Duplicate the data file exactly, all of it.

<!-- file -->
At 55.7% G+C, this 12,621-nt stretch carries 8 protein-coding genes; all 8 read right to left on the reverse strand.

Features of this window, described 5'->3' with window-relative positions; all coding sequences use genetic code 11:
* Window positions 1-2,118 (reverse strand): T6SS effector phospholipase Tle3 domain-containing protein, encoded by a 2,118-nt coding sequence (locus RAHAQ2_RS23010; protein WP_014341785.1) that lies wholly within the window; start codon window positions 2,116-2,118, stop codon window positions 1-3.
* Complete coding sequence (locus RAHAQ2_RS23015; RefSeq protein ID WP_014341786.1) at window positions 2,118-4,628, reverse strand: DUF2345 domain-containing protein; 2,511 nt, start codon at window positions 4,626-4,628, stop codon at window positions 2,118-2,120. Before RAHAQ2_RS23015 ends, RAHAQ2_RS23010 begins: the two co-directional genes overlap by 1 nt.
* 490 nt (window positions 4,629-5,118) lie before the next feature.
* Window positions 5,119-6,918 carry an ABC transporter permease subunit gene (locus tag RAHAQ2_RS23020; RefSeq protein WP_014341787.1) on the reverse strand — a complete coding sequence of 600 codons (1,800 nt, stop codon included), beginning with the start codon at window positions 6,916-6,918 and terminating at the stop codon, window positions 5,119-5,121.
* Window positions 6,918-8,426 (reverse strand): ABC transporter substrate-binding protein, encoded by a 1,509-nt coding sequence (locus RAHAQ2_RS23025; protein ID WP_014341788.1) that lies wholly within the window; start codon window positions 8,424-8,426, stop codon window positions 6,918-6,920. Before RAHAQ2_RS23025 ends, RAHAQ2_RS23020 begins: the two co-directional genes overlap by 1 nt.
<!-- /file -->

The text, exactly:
At 55.7% G+C, this 12,621-nt stretch carries 8 protein-coding genes; all 8 read right to left on the reverse strand.

Features of this window, described 5'->3' with window-relative positions; all coding sequences use genetic code 11:
* Window positions 1-2,118 (reverse strand): T6SS effector phospholipase Tle3 domain-containing protein, encoded by a 2,118-nt coding sequence (locus RAHAQ2_RS23010; protein WP_014341785.1) that lies wholly within the window; start codon window positions 2,116-2,118, stop codon window positions 1-3.
* Complete coding sequence (locus RAHAQ2_RS23015; RefSeq protein ID WP_014341786.1) at window positions 2,118-4,628, reverse strand: DUF2345 domain-containing protein; 2,511 nt, start codon at window positions 4,626-4,628, stop codon at window positions 2,118-2,120. Before RAHAQ2_RS23015 ends, RAHAQ2_RS23010 begins: the two co-directional genes overlap by 1 nt.
* 490 nt (window positions 4,629-5,118) lie before the next feature.
* Window positions 5,119-6,918 carry an ABC transporter permease subunit gene (locus tag RAHAQ2_RS23020; RefSeq protein WP_014341787.1) on the reverse strand — a complete coding sequence of 600 codons (1,800 nt, stop codon included), beginning with the start codon at window positions 6,916-6,918 and terminating at the stop codon, window positions 5,119-5,121.
* Window positions 6,918-8,426 (reverse strand): ABC transporter substrate-binding protein, encoded by a 1,509-nt coding sequence (locus RAHAQ2_RS23025; protein ID WP_014341788.1) that lies wholly within the window; start codon window positions 8,424-8,426, stop codon window positions 6,918-6,920. Before RAHAQ2_RS23025 ends, RAHAQ2_RS23020 begins: the two co-directional genes overlap by 1 nt.